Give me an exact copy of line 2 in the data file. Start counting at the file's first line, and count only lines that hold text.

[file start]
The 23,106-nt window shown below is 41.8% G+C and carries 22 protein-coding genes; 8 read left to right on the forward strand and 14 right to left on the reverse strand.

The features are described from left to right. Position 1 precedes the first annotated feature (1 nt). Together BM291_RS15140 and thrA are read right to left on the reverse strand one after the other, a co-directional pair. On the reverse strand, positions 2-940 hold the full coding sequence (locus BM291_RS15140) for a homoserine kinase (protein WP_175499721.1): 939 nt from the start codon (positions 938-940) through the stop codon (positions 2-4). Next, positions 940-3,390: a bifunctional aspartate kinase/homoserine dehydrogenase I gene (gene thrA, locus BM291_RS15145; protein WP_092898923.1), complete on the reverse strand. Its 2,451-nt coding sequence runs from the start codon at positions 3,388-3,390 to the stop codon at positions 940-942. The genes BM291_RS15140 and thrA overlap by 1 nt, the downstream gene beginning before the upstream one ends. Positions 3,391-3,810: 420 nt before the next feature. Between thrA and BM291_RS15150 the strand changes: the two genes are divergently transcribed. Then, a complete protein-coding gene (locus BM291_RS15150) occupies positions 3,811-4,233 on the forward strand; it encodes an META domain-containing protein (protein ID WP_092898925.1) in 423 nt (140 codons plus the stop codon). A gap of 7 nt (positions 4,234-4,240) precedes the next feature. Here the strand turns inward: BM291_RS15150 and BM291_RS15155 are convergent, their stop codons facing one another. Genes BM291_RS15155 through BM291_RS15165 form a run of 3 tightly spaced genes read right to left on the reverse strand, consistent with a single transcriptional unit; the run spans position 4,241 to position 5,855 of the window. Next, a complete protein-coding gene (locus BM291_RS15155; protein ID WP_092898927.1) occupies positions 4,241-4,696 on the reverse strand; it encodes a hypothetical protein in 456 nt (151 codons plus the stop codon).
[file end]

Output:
The features are described from left to right. Position 1 precedes the first annotated feature (1 nt). Together BM291_RS15140 and thrA are read right to left on the reverse strand one after the other, a co-directional pair. On the reverse strand, positions 2-940 hold the full coding sequence (locus BM291_RS15140) for a homoserine kinase (protein WP_175499721.1): 939 nt from the start codon (positions 938-940) through the stop codon (positions 2-4). Next, positions 940-3,390: a bifunctional aspartate kinase/homoserine dehydrogenase I gene (gene thrA, locus BM291_RS15145; protein WP_092898923.1), complete on the reverse strand. Its 2,451-nt coding sequence runs from the start codon at positions 3,388-3,390 to the stop codon at positions 940-942. The genes BM291_RS15140 and thrA overlap by 1 nt, the downstream gene beginning before the upstream one ends. Positions 3,391-3,810: 420 nt before the next feature. Between thrA and BM291_RS15150 the strand changes: the two genes are divergently transcribed. Then, a complete protein-coding gene (locus BM291_RS15150) occupies positions 3,811-4,233 on the forward strand; it encodes an META domain-containing protein (protein ID WP_092898925.1) in 423 nt (140 codons plus the stop codon). A gap of 7 nt (positions 4,234-4,240) precedes the next feature. Here the strand turns inward: BM291_RS15150 and BM291_RS15155 are convergent, their stop codons facing one another. Genes BM291_RS15155 through BM291_RS15165 form a run of 3 tightly spaced genes read right to left on the reverse strand, consistent with a single transcriptional unit; the run spans position 4,241 to position 5,855 of the window. Next, a complete protein-coding gene (locus BM291_RS15155; protein ID WP_092898927.1) occupies positions 4,241-4,696 on the reverse strand; it encodes a hypothetical protein in 456 nt (151 codons plus the stop codon).